Media outlets including The Associated Press are objecting to an effort to bar the press from one part of jury selection in the upcoming murder trial of three men accused of killing Ahmaud ArberyBy SUDHIN THANAWALA Associated PressJuly 20, 2021, 11:07 PM• 4 min readShare to FacebookShare to TwitterEmail this articleATLANTA — Barring reporters from court for one part of jury selection in the upcoming murder trial of three men accused of killing Ahmaud Arbery would violate well-established precedent and be a “striking step in the wrong direction,” media outlets, including The Associated Press, said Tuesday in a court filing.Attorneys for two of the defendants have asked a Georgia judge to keep media outlets out of the courtroom when lawyers question potential jurors to determine whether they have biases in the widely publicized case. They say it’s critical that potential jurors feel as comfortable as possible answering questions about race and other sensitive topics to ensure that Greg McMichael and Travis McMichael are tried by an impartial jury.The white father and son are charged with murder in the February 2020 killing of Arbery, a 25-year-old Black man who was chased and shot after the McMichaels spotted him running in their neighborhood outside the coastal port city of Brunswick. A neighbor who joined the pursuit, William “Roddie” Bryan, was also charged with murder.The U.S. and Georgia Supreme Courts have held that the questioning of potential jurors — a process known as voir dire — must be open to the public and press, attorneys for the media outlets said in their filing. Closure can only be considered in “extraordinary circumstances” when a potential juror makes that request and evidence shows public questioning would significantly harm the person’s privacy, they added.The other outlets are The Atlanta Journal-Constitution, CNN, Cox Media Group for Action News Jax, WSB-TV and radio and Gannett, publisher of USA Today.Jason Sheffield, an attorney for Travis McMichael, said he was not surprised media outlets were objecting. He believes in an open courtroom, but “in limited circumstances, the defendant’s right to a fair trial can and will trump” that, he said.”In order to ascertain which jurors are suitable to serve in a case such as this case — one that has accumulated more pretrial publicity than most — we have to create the best environment for jurors to share their true thoughts, beliefs, biases and prejudices,” he said in a phone interview.Arbery’s killing sparked a national outcry last year amid protests over racial injustice. The McMichaels armed themselves with guns and pursued Arbery in a pickup truck when they spotted him running in their neighborhood on Feb. 23, 2020. Bryan joined the chase and took cellphone video of Travis McMichael shooting Arbery three times at close range with a shotgun.All three defendants have said they committed no crimes. Defense attorneys say the McMichaels had a valid reason to pursue Arbery, thinking he was a burglar, and that Travis McMichael shot him in self-defense as Arbery grappled for his shotgun.The media outlets said in their filing that publicity was not sufficient to try to “stifle informed public discussion or reporting on a case,” and the defense had failed to show evidence that its clients would face bias under an open process.They cited the high-profile trial of former Minneapolis police Officer Derek Chauvin for the slaying of George Floyd, noting that a judge in that case required potential jurors be questioned in public.“To foster public confidence in the fairness of the trial and the verdict reached by the jury, it is vital that the public and press be permitted to observe all portions of the trial, including voir dire,” they said.Superior Court Judge Timothy Walmsley has scheduled a hearing with attorneys Thursday to discuss pretrial motions and jury selection, which is scheduled for October. Neither he nor prosecutors have weighed in on the request to bar reporters from voir dire.
Gov. Brian Kemp’s office says it was surprised to hear federal officials were reevaluating its plan to overhaul how state residents buy health insurance under the Affordable Care ActBy SUDHIN THANAWALA Associated PressJuly 10, 2021, 12:29 PM• 3 min readShare to FacebookShare to TwitterEmail this articleATLANTA — The Biden administration’s decision to reevaluate Georgia’s plan to overhaul how state residents buy health insurance under the Affordable Care Act came as a “surprise” and suggests it wants to revisit the plan’s approval, which is not allowed, Gov. Brian Kemp’s office said.Georgia’s plan — dubbed “Georgia Access” — would improve the experience of shopping for insurance and encourage the private sector to enroll uninsured Georgia residents, the director of Kemp’s Office of Health Strategy and Coordination said in a letter to the federal Centers for Medicare and Medicaid Services.“Despite unsubstantiated claims to the contrary, Georgia Access will put more affordable, quality insurance coverage within reach of consumers in our state than a one-size-fits-all federal solution,” the letter by Grant Thomas says. It is dated July 2 and was first reported by Georgia Health News.Under the Republican governor’s plan, Georgia residents would bypass healthcare.gov and shop for federally subsidized health insurance through private agents.Critics worry the move will make it harder to shop for insurance and drive healthy people to cheaper plans that provide limited coverage, increasing insurance premiums for older and sicker people who need the comprehensive benefits required by the ACA. That’s because Georgia’s move to private websites would make it easier for consumers to simultaneously see plans that don’t provide all the benefits required by the ACA.Former President Donald Trump’s administration approved the state’s plan last year, and state officials have touted it as a way to boost insurance coverage. Democrat Joe Biden’s administration has sought to bolster the ACA — President Barack Obama’s signature health care law.In a letter last month to Kemp, the U.S. Department of Health and Human Services raised concerns about the proposal to have the private sector, not the government, engage in outreach to get state residents to sign up for insurance under the ACA. Georgia had not indicated any specific financial commitment by the private sector to engage in marketing, federal health officials said.The letter, signed by Chiquita Brooks LaSure, head of the Centers for Medicare and Medicaid Services, noted that the Biden administration has increased funding to market the ACA and expanded subsidies and eligibility for tax credits to buy insurance through the program. It asked Georgia officials to factor those changes into updated “actuarial and economic analyses” to see whether their plan would meet federal requirements, including covering a comparable number of people and providing comprehensive benefits.In his letter, Thomas said 11 insurance carriers, including five new ones, and eight enrollment vendors have committed to participating in Georgia Access. The state has already made “substantial” investments in its plan on top of investments by private groups. The letter asks for clarification on the Biden administration’s request, including how it meets the terms and conditions of the Trump administration’s approval. Those terms, Thomas said, do not allow federal officials to “reopen the approval” of the plan.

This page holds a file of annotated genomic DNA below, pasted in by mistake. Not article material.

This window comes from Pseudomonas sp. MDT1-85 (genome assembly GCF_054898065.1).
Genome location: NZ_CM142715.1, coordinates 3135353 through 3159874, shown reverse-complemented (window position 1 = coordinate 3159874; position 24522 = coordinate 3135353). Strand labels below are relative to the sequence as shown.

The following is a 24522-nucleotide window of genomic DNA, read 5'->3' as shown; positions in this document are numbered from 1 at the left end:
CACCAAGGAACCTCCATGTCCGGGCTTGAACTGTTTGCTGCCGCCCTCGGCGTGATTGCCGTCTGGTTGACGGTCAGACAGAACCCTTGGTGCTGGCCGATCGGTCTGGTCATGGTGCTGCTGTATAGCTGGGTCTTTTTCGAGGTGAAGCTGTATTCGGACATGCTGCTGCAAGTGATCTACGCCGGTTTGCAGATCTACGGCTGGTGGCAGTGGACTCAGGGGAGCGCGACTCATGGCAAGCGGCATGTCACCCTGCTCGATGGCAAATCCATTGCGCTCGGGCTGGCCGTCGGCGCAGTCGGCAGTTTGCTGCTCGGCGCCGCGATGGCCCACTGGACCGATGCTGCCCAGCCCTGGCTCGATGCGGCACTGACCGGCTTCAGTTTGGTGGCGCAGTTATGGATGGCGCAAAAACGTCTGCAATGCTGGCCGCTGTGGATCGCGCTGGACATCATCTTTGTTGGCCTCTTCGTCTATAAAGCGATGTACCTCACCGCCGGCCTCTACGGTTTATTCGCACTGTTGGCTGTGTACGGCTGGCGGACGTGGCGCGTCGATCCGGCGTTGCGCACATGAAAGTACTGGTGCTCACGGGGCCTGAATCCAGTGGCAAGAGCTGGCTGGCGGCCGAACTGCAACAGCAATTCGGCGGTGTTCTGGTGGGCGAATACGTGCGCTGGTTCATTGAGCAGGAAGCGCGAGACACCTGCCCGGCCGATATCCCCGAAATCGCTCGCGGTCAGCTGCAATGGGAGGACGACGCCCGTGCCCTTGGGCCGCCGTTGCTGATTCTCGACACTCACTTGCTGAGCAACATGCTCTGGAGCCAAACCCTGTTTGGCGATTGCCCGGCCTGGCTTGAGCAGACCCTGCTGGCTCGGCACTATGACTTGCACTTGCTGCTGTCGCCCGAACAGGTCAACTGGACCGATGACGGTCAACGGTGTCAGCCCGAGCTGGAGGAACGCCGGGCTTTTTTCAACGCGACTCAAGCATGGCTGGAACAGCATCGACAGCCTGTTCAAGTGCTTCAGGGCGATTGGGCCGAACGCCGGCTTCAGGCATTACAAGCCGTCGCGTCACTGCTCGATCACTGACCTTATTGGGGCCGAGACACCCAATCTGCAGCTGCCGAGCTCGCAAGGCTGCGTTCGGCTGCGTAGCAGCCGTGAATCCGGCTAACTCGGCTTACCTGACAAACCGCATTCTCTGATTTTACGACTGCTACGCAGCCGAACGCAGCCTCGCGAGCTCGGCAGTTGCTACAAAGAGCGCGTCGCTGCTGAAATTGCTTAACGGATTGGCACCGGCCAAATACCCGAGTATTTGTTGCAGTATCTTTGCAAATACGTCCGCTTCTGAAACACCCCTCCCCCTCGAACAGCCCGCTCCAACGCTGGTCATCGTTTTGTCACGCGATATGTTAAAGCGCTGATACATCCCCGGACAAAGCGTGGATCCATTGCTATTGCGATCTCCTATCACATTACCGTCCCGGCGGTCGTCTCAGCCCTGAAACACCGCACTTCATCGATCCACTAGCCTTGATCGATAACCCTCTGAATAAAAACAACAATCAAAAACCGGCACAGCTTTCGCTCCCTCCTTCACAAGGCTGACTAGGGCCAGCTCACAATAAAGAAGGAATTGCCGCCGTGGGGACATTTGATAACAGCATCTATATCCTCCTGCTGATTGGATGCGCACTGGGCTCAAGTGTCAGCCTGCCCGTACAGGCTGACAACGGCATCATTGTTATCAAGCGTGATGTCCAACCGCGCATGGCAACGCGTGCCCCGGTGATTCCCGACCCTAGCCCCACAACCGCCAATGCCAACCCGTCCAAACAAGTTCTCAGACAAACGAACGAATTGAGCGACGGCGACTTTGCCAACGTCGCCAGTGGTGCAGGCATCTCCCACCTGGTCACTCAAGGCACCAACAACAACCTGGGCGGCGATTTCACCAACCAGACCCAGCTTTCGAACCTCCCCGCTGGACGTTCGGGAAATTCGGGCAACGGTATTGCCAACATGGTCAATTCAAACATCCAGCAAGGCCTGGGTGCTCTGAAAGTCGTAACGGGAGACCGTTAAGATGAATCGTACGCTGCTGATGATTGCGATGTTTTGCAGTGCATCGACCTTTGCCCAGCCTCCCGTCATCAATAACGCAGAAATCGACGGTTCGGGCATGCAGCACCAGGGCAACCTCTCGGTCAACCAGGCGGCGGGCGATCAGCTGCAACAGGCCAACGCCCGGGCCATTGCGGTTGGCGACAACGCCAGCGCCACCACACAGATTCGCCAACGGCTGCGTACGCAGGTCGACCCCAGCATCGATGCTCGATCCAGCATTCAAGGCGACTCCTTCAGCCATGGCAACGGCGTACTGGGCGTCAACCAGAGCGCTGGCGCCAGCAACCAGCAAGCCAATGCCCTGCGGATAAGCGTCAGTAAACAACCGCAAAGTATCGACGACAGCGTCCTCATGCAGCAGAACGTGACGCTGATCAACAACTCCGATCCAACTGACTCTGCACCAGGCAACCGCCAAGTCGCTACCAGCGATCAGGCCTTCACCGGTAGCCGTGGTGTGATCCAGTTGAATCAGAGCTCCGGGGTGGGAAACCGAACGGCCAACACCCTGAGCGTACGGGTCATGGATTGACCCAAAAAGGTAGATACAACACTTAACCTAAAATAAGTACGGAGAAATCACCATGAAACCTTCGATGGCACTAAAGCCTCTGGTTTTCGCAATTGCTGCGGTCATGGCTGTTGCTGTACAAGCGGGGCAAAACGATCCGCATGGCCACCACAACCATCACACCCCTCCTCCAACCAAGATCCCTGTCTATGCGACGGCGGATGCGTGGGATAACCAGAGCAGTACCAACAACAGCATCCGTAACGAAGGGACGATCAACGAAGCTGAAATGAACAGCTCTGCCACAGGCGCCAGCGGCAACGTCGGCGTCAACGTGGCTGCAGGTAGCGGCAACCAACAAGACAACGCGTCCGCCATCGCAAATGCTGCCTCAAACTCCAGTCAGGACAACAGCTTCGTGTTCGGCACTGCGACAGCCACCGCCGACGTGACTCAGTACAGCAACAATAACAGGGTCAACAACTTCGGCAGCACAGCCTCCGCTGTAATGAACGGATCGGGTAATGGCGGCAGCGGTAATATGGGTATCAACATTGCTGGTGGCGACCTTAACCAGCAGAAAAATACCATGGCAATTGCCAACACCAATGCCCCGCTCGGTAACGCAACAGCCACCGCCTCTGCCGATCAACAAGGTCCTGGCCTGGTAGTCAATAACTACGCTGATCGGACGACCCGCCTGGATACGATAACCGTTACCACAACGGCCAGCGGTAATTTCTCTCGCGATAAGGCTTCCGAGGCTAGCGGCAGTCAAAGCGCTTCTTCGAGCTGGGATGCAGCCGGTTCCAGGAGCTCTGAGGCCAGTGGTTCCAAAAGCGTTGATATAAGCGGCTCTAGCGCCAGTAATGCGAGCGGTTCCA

Two students pulled from their car and hit with stun guns by Atlanta police while they were stuck in traffic caused by protests over George Floyd’s death have sued the cityBy SUDHIN THANAWALA Associated PressJune 17, 2021, 8:16 PM• 3 min readShare to FacebookShare to TwitterEmail this articleATLANTA — Atlanta police had no justification for pulling two students from their car and hitting them with stun guns while they were stuck in traffic caused by protests over George Floyd’s death, a lawsuit filed Thursday says.The federal lawsuit by Taniyah Pilgrim and Messiah Young — students at historically Black colleges in Atlanta — accuses police of assault and false arrest and says one officer dangerously escalated the confrontation by falsely claiming the pair had a gun.“Accountability is what relieves pain and brings peace, and unfortunately there has been no accountability,” Mawuli Mel Davis, an attorney for Young, said.The suit names the city, nine officers and Atlanta Mayor Keisha Lance Bottoms as defendants. The mayor’s office said it had not been served with the lawsuit and could not comment.Video of the May 2020 confrontation — shared widely online — shows officers shouting at Pilgrim and Young, firing Tasers at them and dragging them from the car. The pair can be heard screaming and asking what they did wrong.They were heading home on May 30 during a curfew declared hours earlier by Bottoms when an officer instructed Young, 23, to leave the area, according to the suit. Young — unaware of the curfew — moved forward a few yards to comply with the officer but was again stuck in traffic, the suit says.He had been filming police confronting someone else on the side of the street, and the suit claims the officer retaliated by going after him and Pilgrim, 21.Police swarmed the vehicle, and one officer repeatedly shouted that they had a gun, though he had no reason to believe that, according to the suit. The suit claims another officer responded by pulling out and aiming his gun at Young and dragging him violently out of the vehicle and slamming him to the ground.Young was punched repeatedly and suffered a deep laceration to his arm that required 13 stitches, according to his attorneys.Another officer said concern about a gun led him to hit Pilgrim with a stun gun, according to the suit.“There was no gun. There was no weapon,” attorney L. Chris Stewart, who represents Pilgrim, said. “Yet he screamed multiple times from a distance, ‘He’s got a gun,’ which could have gotten these kids killed.”Attorneys played video of the encounter at a news conference announcing the suit. Young turned his head away from the screen, and Pilgrim dabbed tears from her eyes.Bottoms and then-Police Chief Erika Shields decided two officers had used excessive force and should be fired immediately, though those decisions were overturned earlier this year. At least two other officers named in the suit are no longer with Atlanta police.Prosecutors have filed criminal charges against six officers in the incident.Young and Pilgrim said they have had trouble moving on with their lives.“Everyday, I’m reminded of something from that night,” Young said.Pilgrim said she experiences anxiety and nightmares.“It’s like life took a total turn for something that we didn’t ask to be involved with,” she said.———Associated Press writer Kate Brumback contributed to this report.